It’s time for #6degrees. Start at the same place as other wonderful readers, add six books, and see where you end up.
This month we begin with Sally Rooney’ bestseller, Normal People. I absolutely loved the book, and thought the TV series was perfection. My next book-to-TV-series to watch is Wally Lamb’s I Know This Much is True. Continue reading →
There are some upsides to our COVID-19 isolation. For example, events turning into online affairs. Such was the case with today’s Yarra Valley Writers Festival – had it been held as was intended (a weekend of author talks in the Yarra Valley), I would not have been able to attend, but with the cancellation of weekend sports and the Festival moved online, I was able to enjoy the full program.
The Festival was live-streamed over ten hours. I ‘attended’ eight sessions, which covered topics ranging from bushfires and nature, to grief, families and religion. Too much to recap, so instead some soundbites: Continue reading →
There were moments when I wanted to call out “Stop! Wait! I need to process that!” during the conversation between Jia Tolentino and Zadie Smith at last weekend’s Broadside festival. Their banter was rapid-fire; the topics they were discussing were big and intense ; and it’s taken me a week to reflect on all that was covered.
Zadie got straight into it with, “I’m always thinking a lot about death. And human autonomy, free will. Shit like that.” She was being truthful and funny all at once. Continue reading →
What a day! The inaugural Broadside Festival opened with Helen Garner in conversation with Sarah Krasnostein.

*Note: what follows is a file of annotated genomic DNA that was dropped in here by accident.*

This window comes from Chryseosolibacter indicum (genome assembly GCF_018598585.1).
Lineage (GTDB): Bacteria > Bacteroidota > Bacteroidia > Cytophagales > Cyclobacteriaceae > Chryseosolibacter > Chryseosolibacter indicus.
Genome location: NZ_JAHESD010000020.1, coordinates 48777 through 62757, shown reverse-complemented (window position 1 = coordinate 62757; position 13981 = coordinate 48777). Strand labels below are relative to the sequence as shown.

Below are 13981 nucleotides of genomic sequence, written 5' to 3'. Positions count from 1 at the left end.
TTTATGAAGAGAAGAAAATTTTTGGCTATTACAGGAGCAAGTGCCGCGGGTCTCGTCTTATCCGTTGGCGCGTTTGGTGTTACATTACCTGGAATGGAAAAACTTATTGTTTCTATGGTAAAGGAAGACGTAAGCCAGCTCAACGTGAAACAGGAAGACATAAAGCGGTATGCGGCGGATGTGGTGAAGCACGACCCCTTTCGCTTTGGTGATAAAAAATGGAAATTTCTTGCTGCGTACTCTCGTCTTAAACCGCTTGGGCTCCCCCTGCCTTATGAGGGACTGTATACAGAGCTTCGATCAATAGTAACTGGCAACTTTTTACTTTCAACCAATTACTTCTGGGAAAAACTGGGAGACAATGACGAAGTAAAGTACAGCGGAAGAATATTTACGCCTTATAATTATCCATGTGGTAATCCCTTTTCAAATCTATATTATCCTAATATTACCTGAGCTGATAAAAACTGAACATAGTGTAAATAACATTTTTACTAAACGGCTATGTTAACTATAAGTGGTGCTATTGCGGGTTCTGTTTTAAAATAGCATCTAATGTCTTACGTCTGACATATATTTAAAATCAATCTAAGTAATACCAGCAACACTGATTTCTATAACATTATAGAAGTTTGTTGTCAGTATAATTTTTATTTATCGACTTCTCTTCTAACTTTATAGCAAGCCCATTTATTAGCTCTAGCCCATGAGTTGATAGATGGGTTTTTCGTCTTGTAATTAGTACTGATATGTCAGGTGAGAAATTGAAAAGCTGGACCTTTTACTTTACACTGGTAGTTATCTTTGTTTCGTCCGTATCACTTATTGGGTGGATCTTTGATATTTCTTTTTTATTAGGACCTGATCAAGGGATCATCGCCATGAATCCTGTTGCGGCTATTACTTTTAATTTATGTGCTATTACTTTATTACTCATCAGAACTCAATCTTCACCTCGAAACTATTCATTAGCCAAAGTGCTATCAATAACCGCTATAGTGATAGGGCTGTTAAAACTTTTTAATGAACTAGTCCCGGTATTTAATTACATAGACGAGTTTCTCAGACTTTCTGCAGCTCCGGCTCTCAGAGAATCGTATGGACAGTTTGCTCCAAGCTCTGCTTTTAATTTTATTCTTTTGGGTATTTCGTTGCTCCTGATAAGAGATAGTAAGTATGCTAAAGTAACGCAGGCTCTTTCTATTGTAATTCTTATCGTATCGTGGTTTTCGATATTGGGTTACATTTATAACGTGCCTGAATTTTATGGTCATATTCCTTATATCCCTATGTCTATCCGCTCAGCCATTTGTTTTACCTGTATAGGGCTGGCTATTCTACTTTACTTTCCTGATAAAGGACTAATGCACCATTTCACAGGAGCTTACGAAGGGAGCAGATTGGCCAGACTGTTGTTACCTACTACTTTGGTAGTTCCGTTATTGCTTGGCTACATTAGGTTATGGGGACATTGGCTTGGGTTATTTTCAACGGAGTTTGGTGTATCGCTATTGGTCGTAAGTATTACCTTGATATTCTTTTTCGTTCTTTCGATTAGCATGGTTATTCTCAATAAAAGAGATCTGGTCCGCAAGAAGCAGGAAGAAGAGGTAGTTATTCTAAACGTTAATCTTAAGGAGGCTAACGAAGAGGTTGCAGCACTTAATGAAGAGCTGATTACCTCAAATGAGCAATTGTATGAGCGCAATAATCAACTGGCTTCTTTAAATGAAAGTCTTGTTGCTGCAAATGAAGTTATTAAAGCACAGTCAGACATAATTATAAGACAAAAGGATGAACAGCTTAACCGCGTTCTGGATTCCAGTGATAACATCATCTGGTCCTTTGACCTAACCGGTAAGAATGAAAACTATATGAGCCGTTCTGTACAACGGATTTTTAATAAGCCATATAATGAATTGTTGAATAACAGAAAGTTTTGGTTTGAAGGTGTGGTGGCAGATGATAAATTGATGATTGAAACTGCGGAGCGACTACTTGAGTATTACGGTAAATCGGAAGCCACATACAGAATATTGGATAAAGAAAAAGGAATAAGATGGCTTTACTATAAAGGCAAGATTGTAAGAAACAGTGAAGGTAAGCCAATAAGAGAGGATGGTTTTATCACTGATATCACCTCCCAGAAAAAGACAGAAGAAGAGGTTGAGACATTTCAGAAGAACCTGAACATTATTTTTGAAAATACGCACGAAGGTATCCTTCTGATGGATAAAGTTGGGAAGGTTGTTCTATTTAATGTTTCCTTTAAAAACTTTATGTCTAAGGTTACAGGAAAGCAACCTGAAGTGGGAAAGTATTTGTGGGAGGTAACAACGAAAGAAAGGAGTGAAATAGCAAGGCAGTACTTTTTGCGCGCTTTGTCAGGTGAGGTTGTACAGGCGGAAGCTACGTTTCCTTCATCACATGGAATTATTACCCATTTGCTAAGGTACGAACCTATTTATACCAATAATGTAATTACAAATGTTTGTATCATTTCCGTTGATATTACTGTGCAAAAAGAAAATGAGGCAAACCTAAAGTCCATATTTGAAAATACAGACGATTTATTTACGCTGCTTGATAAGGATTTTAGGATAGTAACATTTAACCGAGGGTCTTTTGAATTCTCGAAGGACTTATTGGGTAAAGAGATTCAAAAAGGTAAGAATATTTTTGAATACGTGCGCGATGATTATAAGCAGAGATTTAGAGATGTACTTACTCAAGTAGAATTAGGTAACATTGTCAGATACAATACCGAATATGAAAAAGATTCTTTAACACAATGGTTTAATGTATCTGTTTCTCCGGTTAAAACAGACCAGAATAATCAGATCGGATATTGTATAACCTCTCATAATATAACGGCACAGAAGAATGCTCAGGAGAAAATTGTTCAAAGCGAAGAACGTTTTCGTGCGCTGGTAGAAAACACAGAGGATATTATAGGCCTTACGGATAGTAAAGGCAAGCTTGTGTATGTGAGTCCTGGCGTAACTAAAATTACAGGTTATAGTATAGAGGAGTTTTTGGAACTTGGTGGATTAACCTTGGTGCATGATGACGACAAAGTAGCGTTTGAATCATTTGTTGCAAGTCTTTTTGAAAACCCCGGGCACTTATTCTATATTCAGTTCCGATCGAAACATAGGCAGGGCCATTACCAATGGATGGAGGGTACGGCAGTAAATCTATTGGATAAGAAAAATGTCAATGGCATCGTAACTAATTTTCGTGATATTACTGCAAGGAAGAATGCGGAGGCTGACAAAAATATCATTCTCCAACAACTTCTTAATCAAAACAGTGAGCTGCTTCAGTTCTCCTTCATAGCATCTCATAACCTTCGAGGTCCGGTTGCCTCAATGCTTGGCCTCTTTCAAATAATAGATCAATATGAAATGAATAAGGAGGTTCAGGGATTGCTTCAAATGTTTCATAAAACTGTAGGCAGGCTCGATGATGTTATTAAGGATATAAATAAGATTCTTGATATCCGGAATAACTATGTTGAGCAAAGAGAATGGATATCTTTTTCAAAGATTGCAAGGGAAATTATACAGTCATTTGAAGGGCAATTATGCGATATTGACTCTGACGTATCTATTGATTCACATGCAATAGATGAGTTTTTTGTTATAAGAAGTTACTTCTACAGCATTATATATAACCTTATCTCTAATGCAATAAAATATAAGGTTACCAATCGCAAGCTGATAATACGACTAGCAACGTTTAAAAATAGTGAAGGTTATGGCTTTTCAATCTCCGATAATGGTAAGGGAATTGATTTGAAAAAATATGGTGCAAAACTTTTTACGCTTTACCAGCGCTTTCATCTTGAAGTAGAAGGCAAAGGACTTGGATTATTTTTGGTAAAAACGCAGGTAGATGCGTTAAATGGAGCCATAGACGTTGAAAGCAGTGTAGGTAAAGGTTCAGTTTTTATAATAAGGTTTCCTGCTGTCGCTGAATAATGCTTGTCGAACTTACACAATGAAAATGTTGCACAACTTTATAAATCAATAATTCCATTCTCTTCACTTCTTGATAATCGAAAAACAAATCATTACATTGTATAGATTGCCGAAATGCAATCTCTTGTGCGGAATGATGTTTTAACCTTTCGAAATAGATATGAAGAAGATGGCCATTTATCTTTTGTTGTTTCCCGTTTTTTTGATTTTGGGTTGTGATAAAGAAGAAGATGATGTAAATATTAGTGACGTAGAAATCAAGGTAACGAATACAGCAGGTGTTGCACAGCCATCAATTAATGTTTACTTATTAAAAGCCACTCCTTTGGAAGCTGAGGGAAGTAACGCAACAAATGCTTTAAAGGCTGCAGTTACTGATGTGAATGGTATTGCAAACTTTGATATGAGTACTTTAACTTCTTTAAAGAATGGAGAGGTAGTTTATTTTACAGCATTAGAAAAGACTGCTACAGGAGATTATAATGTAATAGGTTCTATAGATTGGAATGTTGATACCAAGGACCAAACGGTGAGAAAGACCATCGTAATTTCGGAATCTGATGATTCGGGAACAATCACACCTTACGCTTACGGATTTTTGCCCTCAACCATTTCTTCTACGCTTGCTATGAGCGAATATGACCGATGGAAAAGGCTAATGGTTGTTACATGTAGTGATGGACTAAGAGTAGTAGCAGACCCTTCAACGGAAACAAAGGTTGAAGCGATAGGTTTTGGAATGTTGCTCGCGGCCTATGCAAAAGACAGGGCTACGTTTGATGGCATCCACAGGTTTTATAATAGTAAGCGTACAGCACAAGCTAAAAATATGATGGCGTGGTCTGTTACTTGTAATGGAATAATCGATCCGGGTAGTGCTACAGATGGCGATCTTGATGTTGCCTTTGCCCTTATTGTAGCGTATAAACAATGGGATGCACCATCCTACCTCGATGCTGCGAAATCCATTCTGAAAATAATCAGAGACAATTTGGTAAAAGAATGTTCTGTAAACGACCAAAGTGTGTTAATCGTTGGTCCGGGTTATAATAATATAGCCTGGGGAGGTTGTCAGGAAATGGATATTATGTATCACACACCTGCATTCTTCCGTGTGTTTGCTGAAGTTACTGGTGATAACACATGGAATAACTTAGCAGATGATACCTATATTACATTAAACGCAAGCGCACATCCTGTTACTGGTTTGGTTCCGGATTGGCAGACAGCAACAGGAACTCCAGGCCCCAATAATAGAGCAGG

It was the first time I’d heard Helen speak (despite trying to get to her rare speaking engagements in the past). My immediate impression was that she was much warmer and funnier than I had expected (I guess my expectations were unthinkingly based on her subject matter and her spare, pared-back prose).
The conversation began with talking about publishing a diary, something that by nature is intended to be private. On rereading her diaries, Helen said, “There was a lot of boring stuff in there, which naturally I found fascinating. To sort out what others would find interesting about you is actually quite a challenging process.” Continue reading →
I went to two author talks last week (both were free events) and I was reminded why it’s ace living in a UNESCO City of Literature.
The first event was part of the Wheeler Centre’s Double Booked series. Favel Parrett and Anna Krien talked about their new books, There Was Still Love and Act of Grace respectively). At the second event, hosted by Readings, Charlotte Wood talked about her latest book, The Weekend (review to come but spoiler alert: I LOVED it). Continue reading →